Ricardo Caballero, Emmanuel Farhi, Pierre-Olivier Gourinchas write that countries with large safe asset shortages run current account surpluses and drag the world interest rate down. Once at the ZLB, the global asset market is in disequilibrium: there is a global safe asset shortage that cannot be resolved by lower world interest rates. It is instead dissipated by a world recession, which reduces income and therefore asset demand more than asset supply. In this environment, surplus countries push world output down, exerting a negative externality on the world economy.

Paul Krugman writes that international capital mobility makes a liquidity trap in just one country less likely, but it by no means rules that possibility out. The equalization of Japanese real rates with those of the rest of the world didn’t, for example, occur through an equalization of Wicksellian natural rates following a depreciation of the currency. Instead, what happened was that persistent deflation in Japan, combined with the zero lower bound, kept the actual real interest rate well above the Wicksellian rate.


Republishing and referencing

Bruegel considers itself a public good and takes no institutional standpoint. Anyone is free to republish and/or quote this post without prior consent. Please provide a full reference, clearly stating Bruegel and the relevant author as the source, and include a prominent hyperlink to the original post.

View comments
Read article More by this author

Blog Post

It’s hard to live in the city: Berlin’s rent freeze and the economics of rent control

A proposal in Berlin to ban increases in rent for the next five years sparked intense debate in Germany. Similar policies to the Mietendeckel are currently being discussed in London and NYC. All three proposals reflect and raise similar concerns – the increase in per-capita incomes is not keeping pace with increases in rents, but will a cap do more harm than good? We review recent views on the matter.

By: Inês Goncalves Raposo Topic: European Macroeconomics & Governance Date: July 8, 2019
Read article More on this topic More by this author

Blog Post

The breakdown of the covered interest rate parity condition

A textbook condition of international finance breaks down. Economic research identifies the interplay between divergent monetary policies and new financial regulation as the source of the puzzle, and generates concerns about unintended consequences for financing conditions and financial stability.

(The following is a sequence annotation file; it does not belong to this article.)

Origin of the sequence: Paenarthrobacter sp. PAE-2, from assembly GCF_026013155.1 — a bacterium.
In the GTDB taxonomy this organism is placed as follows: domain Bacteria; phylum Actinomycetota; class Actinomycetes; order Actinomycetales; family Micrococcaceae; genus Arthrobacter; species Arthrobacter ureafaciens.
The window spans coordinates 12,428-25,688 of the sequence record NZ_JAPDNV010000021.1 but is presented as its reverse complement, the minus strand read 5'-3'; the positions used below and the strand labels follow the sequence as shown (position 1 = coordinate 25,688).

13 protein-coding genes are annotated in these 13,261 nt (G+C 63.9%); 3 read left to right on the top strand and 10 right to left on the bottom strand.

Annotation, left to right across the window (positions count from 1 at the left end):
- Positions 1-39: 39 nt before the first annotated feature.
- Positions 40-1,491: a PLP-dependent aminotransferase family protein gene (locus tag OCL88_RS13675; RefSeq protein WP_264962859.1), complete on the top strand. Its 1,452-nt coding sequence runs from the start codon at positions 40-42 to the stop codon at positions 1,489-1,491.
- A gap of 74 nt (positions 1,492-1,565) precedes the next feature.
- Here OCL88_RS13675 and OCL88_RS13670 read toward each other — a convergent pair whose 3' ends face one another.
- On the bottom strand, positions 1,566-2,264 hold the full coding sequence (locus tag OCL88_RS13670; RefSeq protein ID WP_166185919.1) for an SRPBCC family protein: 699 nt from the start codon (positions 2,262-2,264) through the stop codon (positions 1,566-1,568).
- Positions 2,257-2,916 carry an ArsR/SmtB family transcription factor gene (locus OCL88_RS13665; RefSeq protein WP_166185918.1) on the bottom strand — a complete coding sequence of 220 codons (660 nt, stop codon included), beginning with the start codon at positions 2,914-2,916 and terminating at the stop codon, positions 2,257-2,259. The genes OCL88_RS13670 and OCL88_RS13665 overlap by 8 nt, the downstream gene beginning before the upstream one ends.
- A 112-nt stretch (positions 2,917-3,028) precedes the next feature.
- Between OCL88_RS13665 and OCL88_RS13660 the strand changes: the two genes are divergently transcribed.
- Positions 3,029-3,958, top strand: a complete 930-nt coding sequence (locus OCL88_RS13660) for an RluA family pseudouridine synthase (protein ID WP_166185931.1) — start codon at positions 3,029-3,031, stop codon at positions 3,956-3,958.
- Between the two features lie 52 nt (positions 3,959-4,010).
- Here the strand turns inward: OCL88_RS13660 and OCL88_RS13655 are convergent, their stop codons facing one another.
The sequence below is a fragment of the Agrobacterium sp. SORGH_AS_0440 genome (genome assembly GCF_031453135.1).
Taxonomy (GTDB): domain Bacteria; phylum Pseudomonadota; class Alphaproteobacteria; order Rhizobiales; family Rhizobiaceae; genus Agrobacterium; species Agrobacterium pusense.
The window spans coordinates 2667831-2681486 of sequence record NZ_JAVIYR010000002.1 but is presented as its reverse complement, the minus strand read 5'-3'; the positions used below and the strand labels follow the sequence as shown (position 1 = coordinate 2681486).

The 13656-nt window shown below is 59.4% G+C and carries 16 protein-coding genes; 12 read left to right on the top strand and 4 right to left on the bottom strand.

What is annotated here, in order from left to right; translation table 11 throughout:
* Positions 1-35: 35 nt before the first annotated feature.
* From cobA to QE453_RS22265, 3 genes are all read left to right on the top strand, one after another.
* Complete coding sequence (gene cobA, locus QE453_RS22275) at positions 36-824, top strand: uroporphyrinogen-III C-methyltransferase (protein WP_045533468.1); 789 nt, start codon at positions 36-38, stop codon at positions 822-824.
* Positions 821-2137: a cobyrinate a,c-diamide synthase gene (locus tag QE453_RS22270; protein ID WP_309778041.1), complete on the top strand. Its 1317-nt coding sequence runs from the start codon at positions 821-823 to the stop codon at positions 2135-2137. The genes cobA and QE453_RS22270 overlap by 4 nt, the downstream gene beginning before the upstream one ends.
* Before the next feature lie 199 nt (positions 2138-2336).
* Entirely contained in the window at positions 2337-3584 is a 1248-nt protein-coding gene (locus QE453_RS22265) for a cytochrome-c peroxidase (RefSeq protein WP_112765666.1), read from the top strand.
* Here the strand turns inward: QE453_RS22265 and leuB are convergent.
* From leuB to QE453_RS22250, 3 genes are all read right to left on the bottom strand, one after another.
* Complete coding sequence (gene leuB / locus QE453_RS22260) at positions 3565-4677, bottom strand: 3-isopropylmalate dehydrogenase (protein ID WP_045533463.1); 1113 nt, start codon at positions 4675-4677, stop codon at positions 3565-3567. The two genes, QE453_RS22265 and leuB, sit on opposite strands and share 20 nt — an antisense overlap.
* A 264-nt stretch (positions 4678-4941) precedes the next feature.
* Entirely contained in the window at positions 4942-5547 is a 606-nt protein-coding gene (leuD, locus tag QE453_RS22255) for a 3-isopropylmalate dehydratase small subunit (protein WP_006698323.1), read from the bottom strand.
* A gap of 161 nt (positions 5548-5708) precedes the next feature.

By: Konstantinos Efstathiou Topic: Finance & Financial Regulation Date: July 1, 2019
Read article More on this topic More by this author

Blog Post

The June Eurogroup meeting: Reflections on BICC

The Eurogroup met on June 13th to discuss the deepening of the economic and monetary union (EMU) and prepare the discussions for the Euro Summit. From the meeting came two main deliverables: an agreement over a budgetary instrument for competitiveness and convergence and the reform of the European Stability Mechanism (ESM) treaty texts. We review economists’ first impressions.

By: Inês Goncalves Raposo Topic: European Macroeconomics & Governance Date: June 24, 2019
Read article More on this topic More by this author

Podcast

Podcast

Deep Focus: Making a success of EU cohesion policy

Bruegel senior fellow Zsolt Darvas talks to Sean Gibson in this Deep Focus podcast about how the EU can improve its cohesion policy, citing the best examples of its implementation and stressing the methodological difficulties in measuring its effectiveness.

By: The Sound of Economics Topic: European Macroeconomics & Governance Date: June 20, 2019
Read article More on this topic More by this author

Blog Post

The campaign against ‘nonsense’ output gaps

A campaign against “nonsense” consensus output gaps has been launched on social media. It has triggered responses focusing on the implications of output gaps for fiscal policy under EU rules, especially for Italy. But the debate about the reliability of output-gap estimates is more wide-ranging.

By: Konstantinos Efstathiou Topic: European Macroeconomics & Governance Date: June 17, 2019
Read article Download PDF More on this topic

External Publication